Southern Historical Society Papers, Volume 13. (ed. Reverend J. William Jones), Battle of Chickamauga. (search)
863. Lieutenant-Colonel G. M. Sorrel, Acting Adjutant-General Longstreet's Corps. Colonel,—Sickness preventunday, September 20th, under orders from Lieutenant-General Longstreet, commanding the left wing, my command mopprehensive of an attack in rear, and sent to General Longstreet and General Buckner for reinforcements. At torders. Early the next morning, 20th, Lieutenant-General Longstreet, who had arrived during the night, came the right of the left wing commanded by Lieutenant General Longstreet, and McNair's brigade was on the left of5 P. M., an order reached me by an officer of General Longstreet's staff, to move forward upon the enemy. Bro drive him from it. I immediately informed General Longstreet of the enemy's position and strength, and recad. While passing through the last wood Lieutenant-General Longstreet directed me to look out for my right flain Blackemore, to report our position to Lieutenant-General Longstreet, commanding our wing, and to bring up ar
Southern Historical Society Papers, Volume 13. (ed. Reverend J. William Jones), The lost Dispatch—Letter from General D. H. Hill. (search)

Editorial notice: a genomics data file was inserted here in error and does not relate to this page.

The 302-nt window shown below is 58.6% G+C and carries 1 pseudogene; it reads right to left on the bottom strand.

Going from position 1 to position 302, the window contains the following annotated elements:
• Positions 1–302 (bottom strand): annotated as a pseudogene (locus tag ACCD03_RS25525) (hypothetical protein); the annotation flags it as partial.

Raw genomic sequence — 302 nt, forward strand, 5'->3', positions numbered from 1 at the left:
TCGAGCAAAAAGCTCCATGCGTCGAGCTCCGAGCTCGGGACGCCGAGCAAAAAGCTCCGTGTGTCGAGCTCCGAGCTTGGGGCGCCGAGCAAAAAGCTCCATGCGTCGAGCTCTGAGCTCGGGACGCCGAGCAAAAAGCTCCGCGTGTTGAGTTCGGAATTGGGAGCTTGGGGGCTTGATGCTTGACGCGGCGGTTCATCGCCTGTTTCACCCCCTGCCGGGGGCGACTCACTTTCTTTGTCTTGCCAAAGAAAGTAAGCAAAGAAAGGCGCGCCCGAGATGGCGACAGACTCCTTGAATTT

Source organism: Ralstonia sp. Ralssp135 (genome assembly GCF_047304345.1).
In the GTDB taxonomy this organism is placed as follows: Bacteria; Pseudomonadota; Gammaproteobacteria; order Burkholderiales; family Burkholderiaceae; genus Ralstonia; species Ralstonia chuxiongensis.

her than gained by the capture of order No. 191. He did not need that to know that Harpers Ferry was beleagured, his own ears could hear the firing. The only other thing that he gained from the captured order was the misleading direction for Longstreet to remain at Boonsboro, whereas he had gone to Hagerstown. This misinformation can alone explain the extraordinary caution of the advance of two Federal corps against one brigade of a thousand men. My other four brigades were at different poin, and was held by my staff and couriers with one piece of artillery for one hour, until Anderson's brigade came up. The other brigades reached me later and all five numbered but 5,000 men But the 40,000 Federals moved cautiously, believing that Longstreet's corps was there, according to Lee's order, whereas it was fourteen miles off and did not reach the gap until too late to keep the enemy from getting so advantageous a position for the next day's operations that we were compelled to retreat th